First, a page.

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Escape Velocity (computer game)

Escape Velocity is a single-player, role-playing, space, computer game series.

There are three games as of 2003:

The series was created as a joint effort between several people and groups. Matt Burch programmed it almost entirely, except for the registration system and various libraries. He also devised the scenario for the first game. Ambrosia Software headed by Andrew Welch managed marketing, registration, and distribution. Peter Cartright (sp?) wrote the scenario for Override. ATMOS assisted by creating in the scenario of the third title.

Currently, the Escape Velocity games are only available for the Apple Macintosh. They support a large range of models. The first two are Classic-only, but Nova is Carbon, meaning it can run natively on both Mac OS X Classic and Mac OS X. At this time (2002) a port is underway to allow the application to be played by Microsoft Windows users by an outside company.

This series follows the general licensing rule for Ambrosia Software. All three games are shareware. Ambrosia's shareware system allows most distribution of the unregistered games. These copies will work without limitation for 30 days. After that period they will be hampered (in more ways in newer games) until the player buys a registration code which will unlock the entire game again. Ambrosia forbids distribution of registration codes.

The entire series features what most people consider a very open-ended plug-in architecture. This allows the scenarios to be completely rewritten or significantly added to by those in no way associated with ASW in terms of graphics, plotline, ships, missions, etc. This technology makes use of the Macintosh resource fork. Since Windows destroys any resource fork it sees, a conversion system is being devised in the porting process.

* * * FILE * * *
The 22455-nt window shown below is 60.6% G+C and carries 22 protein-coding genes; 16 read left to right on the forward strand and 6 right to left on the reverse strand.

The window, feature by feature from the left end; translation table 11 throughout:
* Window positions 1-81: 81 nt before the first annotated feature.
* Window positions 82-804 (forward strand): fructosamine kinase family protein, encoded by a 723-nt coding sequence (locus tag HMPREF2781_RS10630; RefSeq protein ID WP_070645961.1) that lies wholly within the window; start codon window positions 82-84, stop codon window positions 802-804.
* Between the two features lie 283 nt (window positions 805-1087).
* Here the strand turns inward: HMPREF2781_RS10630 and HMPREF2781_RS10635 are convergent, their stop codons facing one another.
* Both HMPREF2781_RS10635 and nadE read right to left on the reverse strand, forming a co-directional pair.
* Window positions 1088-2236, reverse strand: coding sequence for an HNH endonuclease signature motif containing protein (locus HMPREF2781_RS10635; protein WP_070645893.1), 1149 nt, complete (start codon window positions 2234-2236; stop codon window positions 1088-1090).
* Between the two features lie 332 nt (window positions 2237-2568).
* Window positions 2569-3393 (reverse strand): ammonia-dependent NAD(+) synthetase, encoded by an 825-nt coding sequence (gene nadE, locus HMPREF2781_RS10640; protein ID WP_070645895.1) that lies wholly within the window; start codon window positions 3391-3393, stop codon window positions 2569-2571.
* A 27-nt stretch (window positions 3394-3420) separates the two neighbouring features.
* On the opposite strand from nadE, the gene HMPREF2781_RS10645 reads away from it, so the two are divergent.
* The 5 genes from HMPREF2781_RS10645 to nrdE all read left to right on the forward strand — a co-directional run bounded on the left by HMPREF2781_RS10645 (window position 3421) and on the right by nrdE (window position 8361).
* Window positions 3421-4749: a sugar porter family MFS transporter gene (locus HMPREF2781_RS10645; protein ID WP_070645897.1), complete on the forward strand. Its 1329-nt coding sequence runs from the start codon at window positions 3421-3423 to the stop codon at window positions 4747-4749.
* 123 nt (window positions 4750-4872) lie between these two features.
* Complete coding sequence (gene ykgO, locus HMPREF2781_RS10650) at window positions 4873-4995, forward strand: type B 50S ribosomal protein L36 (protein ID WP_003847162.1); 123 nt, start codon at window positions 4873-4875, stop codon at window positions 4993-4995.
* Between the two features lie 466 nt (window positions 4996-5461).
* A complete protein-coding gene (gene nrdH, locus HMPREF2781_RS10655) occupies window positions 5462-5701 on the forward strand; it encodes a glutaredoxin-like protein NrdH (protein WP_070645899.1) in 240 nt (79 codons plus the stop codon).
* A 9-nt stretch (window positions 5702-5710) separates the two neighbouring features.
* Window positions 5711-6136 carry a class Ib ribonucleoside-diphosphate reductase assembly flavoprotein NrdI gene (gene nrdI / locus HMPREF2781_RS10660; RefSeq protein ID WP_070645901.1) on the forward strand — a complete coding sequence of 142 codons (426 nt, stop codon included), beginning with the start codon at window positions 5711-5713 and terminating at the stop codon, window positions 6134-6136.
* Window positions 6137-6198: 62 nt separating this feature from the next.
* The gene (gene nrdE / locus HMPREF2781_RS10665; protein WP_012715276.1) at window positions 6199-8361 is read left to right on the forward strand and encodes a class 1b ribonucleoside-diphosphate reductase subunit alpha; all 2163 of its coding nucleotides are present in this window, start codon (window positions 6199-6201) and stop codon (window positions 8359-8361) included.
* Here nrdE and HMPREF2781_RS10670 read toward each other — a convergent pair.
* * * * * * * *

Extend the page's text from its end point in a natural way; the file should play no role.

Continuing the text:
Most of the game takes place in a spaceship shown from third-person. There are various battles to be fought and places to go. The player can hyperspace between many systems. Many of these systems contain planets that can be landed on for various services like upgrading the ship with gadgets or even buying a new one. A mission computer and bar are one of the ways the plotline is advanced.

Many people consider this series unique in the way that it prescribes very little as to what the player can do. They can choose which missions to follow and which governments to form a good relationship with or to be entirely neutral. They can choose to be a trader or a mercenary or an asteroid miner among a number of things or a combination of several.

The three games are alike in gameplay only. Plot is completely different between the releases. Each release contains improvements on the previous engine.

EV Classic's plot involves the disputes between a Confederate government and Rebellion. As noted earlier the player can pick sides based on who they believe is right or who they believe is better off.

EV Override involves many more major governments, but the major conflicts are between the Federation and Vonians. The Vonians are much more easily seen as evil than either side in the previous game, but there is still a significant plotline should the player choose their side.

In EVN (also called EV3), there are six major governments, each with its own quirks. As always, the player is allowed to choose which to side with.

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